This study investigated the diagnostic and prognostic value of the King-Devick (K-D) test in conjunction with treadmill testing in adolescents after sport-related concussion (SRC) in an outpatient concussion management clinic without baseline measures.


Prospective cohort.


The K-D test was administered pre- and post-exercise on a graded treadmill test to acutely concussed (AC, <10 days from injury, n = 46, 15.4 ± 2.1 years) participants for 2 clinic visits (1 week apart) and to matched controls (MC, n = 30, 15.8 ± 1.4 years) for 2 visits (1 week apart). Initial K-D test times were compared between MC and AC. Changes in times from pre- to post- exercise during a treadmill test were compared for MC and AC and from Visit 1 to Visit 2. Smooth pursuits and repetitive saccades were compared with initial visit K-D test performance.


Comparison of pre-exercise K-D test times at Visit 1 distinguished MC from AC (46.1 ± 9.2 s vs. 53.7 ± 13.0 s, p = .007). Comparison of pre- and post-exercise K-D test times revealed significant improvements for MC (46.1 ± 9.2 s vs. 43.1 ± 8.5 s, p < .001) and AC who recovered by Visit 2 (Fast Recovery Group [FRG], n = 23, 50.4 ± 10.0 s vs. 47.3 ± 9.8 s, p = .002). No significant difference was seen in pre- and post-exercise K-D test times on Visit 1 for AC who took longer than 2 weeks to recover (Slow Recovery Group [SRG], n = 23, 57.0 ± 15.0 s vs. 56.0 ± 16.3 s, p = .478). At Visit 1, AC had more abnormal smooth pursuits than MC (17% vs. 3%, non-significant, p = .064). AC, however, had significantly more abnormal repetitive saccades than MC (37% vs. 3%, p = .001) and AC with abnormal repetitive saccades took significantly longer to complete the Visit 1 pre-exercise K-D test than AC with normal repetitive saccades (58.6 ± 16.0 s vs 50.8 ± 10.2 s, p = .049).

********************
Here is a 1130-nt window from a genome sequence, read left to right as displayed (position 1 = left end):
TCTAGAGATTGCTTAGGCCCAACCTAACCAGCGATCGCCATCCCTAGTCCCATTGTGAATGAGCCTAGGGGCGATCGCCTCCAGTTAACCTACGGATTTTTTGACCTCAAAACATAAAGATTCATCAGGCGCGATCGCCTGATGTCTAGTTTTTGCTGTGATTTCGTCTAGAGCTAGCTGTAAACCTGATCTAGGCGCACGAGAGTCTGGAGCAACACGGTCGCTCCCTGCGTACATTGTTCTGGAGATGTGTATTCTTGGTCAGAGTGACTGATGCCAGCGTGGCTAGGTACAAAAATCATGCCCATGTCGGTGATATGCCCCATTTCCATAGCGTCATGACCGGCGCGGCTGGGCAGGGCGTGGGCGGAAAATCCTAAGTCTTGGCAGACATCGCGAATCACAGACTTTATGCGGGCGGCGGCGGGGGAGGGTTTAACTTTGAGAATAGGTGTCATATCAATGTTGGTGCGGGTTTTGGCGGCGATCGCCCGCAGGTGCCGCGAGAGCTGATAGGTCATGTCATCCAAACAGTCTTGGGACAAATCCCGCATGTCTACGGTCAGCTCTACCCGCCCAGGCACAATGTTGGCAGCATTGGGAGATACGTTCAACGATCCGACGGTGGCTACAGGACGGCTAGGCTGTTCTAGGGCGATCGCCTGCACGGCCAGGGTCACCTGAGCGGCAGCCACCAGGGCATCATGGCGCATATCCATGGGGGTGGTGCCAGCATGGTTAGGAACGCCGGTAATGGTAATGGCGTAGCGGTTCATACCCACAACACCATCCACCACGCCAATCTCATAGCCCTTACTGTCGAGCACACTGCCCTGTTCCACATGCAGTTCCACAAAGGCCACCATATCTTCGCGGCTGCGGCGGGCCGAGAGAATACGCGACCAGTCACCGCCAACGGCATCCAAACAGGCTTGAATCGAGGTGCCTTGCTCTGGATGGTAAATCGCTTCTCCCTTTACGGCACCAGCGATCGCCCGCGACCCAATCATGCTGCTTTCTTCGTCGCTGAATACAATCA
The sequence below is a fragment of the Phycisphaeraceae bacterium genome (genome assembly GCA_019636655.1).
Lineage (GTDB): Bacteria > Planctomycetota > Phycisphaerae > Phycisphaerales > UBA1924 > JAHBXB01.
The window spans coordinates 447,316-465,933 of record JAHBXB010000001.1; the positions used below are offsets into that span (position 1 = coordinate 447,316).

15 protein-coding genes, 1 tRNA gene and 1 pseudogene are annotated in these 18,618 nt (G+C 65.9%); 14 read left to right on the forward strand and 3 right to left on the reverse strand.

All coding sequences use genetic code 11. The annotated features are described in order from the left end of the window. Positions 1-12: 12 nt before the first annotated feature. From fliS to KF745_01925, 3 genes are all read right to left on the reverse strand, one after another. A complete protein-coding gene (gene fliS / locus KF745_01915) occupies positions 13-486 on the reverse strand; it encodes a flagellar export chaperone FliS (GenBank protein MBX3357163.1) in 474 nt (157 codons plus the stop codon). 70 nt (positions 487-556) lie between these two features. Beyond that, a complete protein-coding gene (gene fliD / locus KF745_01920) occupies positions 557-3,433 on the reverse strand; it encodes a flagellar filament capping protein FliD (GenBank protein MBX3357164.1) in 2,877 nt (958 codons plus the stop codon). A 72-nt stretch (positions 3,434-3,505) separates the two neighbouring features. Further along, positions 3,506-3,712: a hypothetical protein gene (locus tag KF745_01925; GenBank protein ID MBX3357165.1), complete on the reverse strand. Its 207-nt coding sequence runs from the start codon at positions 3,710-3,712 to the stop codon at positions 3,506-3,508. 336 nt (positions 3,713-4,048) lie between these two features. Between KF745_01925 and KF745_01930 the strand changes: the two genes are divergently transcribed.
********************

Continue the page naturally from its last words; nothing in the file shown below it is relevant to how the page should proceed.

The study supports utility of the K-D test as part of outpatient concussion assessment. Lack of improvement in K-D test performance after an exercise test may be an indicator of delayed recovery from SRC.

Summary Points

  • Comparison of K-D test scores distinguishes healthy controls from acutely concussed adolescents in a clinical setting.
  • Lack of improvement on K-D test scores after a standardized exercise protocol indicates delayed recovery from concussion.
  • Acutely concussed patients with abnormal saccadic eye movements took longer on initial K-D testing compared to those patients without abnormalities.
  • The K-D Test evaluates saccadic eye movements, processing speed and visual tracking.
  • Cortical structures, including the frontal eye fields, supplementary eye fields, dorsolateral prefrontal cortex, parietal eye fields, and brainstem areas are involved in saccade generation.
  • The incidence of oculomotor abnormalities after SRC is high and presence of these deficits is associated with prolonged recovery times. Hence the K-D test complements other sideline concussion assessment tools because of ease of use and portability. Furthermore, the test can be effectively administered by non-medically trained parents and coaches.
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